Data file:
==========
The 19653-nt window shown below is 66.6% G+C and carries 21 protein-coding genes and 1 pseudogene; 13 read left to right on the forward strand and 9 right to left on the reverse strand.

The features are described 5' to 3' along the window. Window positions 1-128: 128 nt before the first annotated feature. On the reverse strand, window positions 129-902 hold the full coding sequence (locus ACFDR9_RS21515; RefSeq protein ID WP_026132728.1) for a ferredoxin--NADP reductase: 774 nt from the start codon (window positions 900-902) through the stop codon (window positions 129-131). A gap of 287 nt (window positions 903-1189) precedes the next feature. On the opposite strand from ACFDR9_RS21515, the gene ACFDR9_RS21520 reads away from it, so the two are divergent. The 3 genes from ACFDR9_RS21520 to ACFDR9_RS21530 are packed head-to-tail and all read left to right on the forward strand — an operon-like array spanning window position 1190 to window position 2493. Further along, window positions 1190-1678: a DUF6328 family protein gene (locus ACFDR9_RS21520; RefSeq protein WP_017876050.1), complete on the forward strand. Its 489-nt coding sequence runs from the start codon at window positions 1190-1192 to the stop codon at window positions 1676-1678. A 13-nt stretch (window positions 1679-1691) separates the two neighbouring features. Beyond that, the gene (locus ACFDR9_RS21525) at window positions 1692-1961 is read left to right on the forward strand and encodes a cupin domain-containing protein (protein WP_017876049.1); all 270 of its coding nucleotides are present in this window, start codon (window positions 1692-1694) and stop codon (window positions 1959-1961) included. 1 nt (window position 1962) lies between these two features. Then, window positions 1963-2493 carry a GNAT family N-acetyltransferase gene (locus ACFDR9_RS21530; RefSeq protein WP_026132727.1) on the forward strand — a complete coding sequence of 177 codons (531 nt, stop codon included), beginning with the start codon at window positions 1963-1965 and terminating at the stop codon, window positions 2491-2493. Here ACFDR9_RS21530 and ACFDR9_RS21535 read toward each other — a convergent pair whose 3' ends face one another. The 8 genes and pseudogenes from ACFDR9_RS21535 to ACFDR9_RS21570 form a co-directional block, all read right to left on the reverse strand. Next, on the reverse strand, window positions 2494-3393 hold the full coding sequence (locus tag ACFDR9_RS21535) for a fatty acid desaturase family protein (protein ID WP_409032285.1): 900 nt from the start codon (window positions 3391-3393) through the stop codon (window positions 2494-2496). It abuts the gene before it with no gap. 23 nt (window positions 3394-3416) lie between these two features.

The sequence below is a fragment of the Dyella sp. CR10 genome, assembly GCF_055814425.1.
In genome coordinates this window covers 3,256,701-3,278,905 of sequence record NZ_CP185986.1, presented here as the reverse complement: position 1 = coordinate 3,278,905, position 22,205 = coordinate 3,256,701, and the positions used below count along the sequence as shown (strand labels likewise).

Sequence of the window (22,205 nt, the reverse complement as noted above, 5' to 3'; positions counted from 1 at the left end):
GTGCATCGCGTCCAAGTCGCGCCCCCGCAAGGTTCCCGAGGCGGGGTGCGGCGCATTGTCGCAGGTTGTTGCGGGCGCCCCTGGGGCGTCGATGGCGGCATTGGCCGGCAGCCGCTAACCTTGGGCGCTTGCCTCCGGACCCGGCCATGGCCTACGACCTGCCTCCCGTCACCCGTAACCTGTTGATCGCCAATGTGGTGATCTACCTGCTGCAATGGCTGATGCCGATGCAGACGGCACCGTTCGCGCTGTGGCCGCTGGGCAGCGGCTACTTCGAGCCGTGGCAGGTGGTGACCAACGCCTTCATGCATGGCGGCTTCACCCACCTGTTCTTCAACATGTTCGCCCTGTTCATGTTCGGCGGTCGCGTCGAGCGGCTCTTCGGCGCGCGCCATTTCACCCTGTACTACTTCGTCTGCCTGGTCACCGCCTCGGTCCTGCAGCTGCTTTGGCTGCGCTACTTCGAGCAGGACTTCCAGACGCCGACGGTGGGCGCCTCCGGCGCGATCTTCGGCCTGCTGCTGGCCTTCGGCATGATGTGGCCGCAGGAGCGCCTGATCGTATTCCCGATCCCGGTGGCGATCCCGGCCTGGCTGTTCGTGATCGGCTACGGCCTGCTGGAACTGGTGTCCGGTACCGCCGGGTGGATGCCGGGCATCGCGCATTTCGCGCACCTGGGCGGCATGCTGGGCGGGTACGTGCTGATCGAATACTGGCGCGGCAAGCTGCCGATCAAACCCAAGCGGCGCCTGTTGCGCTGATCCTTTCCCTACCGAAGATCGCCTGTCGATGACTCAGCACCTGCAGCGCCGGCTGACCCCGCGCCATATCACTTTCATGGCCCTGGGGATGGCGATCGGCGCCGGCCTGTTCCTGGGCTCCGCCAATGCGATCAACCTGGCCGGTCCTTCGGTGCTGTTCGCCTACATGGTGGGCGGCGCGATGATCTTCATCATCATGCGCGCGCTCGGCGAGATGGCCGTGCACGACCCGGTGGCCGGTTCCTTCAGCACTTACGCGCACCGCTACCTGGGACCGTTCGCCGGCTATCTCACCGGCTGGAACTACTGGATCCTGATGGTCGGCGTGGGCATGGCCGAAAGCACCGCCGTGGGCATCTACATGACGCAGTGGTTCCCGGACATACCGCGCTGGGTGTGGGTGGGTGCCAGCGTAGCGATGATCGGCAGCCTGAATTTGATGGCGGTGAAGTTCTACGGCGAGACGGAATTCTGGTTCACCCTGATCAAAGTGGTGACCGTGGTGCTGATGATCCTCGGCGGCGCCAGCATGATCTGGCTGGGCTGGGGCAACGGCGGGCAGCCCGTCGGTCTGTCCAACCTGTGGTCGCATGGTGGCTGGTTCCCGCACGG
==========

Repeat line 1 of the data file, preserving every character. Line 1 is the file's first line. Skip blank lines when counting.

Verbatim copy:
The 19653-nt window shown below is 66.6% G+C and carries 21 protein-coding genes and 1 pseudogene; 13 read left to right on the forward strand and 9 right to left on the reverse strand.